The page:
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War Talk Grips Iraq as Storied US Carrier Returns to Gulf

War Talk Grips Iraq as Storied US Carrier Returns to Gulf

Saturday, 18 May, 2019 - 18:00
General view of the United States Navy USS Abraham Lincoln aircraft carrier. (EPA)
Asharq Al-Awsat
Iraqis have endured successive wars but spiraling tensions between Washington and Tehran have many convinced that new conflict looms between their key allies and that they will pay the price.

In Washington, some commentators shrug off the bellicose talk towards Tehran saying it will abate when President Donald Trump reins in his hawkish national security adviser John Bolton to avoid a new -- and potentially far larger -- foreign military commitment, said an AFP report Saturday.

But in Baghdad, the Pentagon's deployment to the Gulf of a carrier group led by the USS Abraham Lincoln accompanied by B-52 bombers has many people persuaded the US threats are very real.

In March 2003, warplanes from the Lincoln flew sortie after sortie over Iraq in the "shock and awe" bombing blitz that signaled the start of the US-led invasion.

The carrier had first deployed to the region in the aftermath of the 1991 Gulf War which ousted Saddam Hussein's forces from Kuwait.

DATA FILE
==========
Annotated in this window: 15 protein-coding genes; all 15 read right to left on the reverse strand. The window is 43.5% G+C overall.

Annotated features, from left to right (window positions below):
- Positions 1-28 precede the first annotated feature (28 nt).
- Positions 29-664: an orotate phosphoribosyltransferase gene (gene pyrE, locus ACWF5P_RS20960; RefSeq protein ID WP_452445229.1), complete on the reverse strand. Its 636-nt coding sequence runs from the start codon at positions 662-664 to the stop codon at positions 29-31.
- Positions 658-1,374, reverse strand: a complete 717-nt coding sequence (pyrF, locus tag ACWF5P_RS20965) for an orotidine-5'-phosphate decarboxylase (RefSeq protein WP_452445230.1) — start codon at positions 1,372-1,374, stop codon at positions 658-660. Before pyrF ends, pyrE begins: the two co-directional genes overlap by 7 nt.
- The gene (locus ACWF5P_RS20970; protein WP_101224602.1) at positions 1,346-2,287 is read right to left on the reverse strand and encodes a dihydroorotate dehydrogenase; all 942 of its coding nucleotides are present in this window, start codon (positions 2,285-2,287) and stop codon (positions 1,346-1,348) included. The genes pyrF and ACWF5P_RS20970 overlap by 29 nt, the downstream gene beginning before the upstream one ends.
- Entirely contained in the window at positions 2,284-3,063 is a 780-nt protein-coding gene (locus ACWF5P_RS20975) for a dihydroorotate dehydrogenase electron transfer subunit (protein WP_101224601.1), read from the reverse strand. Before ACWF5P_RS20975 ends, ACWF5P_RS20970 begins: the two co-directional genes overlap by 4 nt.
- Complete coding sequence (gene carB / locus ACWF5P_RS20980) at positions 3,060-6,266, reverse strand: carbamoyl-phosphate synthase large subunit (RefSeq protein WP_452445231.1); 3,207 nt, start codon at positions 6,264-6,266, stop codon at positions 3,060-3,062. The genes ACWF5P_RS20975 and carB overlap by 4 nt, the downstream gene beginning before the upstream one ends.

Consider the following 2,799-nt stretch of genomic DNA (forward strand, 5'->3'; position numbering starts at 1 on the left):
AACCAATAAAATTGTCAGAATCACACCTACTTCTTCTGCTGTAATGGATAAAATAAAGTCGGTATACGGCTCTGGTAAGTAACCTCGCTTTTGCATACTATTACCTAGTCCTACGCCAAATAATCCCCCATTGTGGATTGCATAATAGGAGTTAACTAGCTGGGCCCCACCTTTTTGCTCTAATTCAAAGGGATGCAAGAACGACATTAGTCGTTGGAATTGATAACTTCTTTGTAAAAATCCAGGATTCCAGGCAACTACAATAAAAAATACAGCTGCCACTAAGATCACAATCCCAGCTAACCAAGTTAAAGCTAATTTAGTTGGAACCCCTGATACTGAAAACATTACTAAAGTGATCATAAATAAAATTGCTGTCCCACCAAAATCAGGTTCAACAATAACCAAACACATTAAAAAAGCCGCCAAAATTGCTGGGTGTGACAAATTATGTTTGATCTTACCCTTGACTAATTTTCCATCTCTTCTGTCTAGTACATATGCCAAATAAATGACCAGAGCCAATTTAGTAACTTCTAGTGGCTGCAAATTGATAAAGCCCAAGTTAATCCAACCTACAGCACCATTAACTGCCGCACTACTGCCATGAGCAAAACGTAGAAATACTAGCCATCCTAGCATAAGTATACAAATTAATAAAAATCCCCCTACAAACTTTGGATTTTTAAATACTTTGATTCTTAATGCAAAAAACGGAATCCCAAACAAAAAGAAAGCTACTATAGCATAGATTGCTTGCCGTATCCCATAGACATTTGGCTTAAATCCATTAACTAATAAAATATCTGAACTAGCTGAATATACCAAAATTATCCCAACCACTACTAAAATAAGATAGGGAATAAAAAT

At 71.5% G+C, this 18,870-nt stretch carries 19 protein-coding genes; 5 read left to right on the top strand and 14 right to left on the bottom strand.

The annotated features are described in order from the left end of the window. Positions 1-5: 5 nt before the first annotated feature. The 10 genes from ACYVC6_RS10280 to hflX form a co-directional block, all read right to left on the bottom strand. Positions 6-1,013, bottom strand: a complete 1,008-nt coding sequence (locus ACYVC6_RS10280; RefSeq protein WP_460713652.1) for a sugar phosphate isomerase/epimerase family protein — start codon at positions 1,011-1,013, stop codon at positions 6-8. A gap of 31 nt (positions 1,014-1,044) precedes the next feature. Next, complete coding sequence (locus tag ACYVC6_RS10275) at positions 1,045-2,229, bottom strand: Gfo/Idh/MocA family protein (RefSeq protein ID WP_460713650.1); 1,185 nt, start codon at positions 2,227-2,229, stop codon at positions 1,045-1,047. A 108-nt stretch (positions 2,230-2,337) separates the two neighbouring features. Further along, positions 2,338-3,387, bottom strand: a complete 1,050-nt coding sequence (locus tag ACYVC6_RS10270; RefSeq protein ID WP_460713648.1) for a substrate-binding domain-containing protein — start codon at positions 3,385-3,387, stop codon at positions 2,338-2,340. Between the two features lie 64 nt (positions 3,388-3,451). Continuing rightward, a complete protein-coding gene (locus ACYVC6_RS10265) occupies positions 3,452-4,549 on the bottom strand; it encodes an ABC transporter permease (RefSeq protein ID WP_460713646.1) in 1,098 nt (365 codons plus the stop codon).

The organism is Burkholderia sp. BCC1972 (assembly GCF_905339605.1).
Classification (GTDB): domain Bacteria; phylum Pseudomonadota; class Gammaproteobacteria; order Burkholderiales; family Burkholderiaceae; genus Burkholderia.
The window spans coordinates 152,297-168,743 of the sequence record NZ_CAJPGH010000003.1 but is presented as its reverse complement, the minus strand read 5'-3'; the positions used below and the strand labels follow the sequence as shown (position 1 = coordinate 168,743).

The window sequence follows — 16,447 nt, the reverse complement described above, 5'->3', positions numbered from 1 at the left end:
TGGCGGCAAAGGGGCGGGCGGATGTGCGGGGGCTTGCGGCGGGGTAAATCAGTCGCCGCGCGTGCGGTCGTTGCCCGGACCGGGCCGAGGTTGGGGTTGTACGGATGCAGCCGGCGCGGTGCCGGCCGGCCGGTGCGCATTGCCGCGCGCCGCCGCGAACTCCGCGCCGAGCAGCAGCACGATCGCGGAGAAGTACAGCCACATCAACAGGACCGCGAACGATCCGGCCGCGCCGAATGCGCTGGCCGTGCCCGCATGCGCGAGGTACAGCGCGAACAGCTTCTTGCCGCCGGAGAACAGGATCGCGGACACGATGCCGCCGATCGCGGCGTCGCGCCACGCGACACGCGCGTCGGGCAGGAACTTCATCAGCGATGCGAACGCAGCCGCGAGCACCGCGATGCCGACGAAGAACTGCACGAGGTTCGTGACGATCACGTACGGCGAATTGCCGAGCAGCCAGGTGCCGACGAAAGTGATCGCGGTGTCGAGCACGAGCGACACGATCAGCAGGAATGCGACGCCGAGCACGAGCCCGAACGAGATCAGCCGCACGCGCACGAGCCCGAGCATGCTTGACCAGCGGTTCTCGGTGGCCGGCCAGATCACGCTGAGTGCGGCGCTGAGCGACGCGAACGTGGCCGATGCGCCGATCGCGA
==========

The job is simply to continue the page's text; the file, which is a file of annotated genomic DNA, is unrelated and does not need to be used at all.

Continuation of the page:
In May 2003, it was from the Lincoln's flight deck that president George W. Bush announced the "end of major combat operations" in Iraq in front of a large banner proclaiming: "Mission Accomplished".

The victory declaration was to prove horribly premature, but to Iraqis the nuclear-powered carrier remains a potent symbol of Washington's readiness to use its formidable military might.

The Lincoln "does not move just for the sake of exerting psychological pressure", said civil rights activist Aysar Jarjafji.

"It is deployed for a reason and returns home only when it has accomplished its mission," she said.

Columnist Hussein Rashid agreed. "There is no question about it, there will be war," he said.

"And Iraq will be the first loser.

"The Abraham Lincoln bombed Iraq. We have a bad memory of that."

Taxi driver Abu Hammudi too believes war is coming.

It is Ramadan and the streets of Baghdad are largely deserted during the day as Muslims await the iftar meal that marks the end of their dawn-to-dusk fast.

"The city is empty, it's like wartime," he said.

"I remember perfectly well how Baghdad was bombed in 1991. It was a horrific night. No one had expected it to happen but it did."

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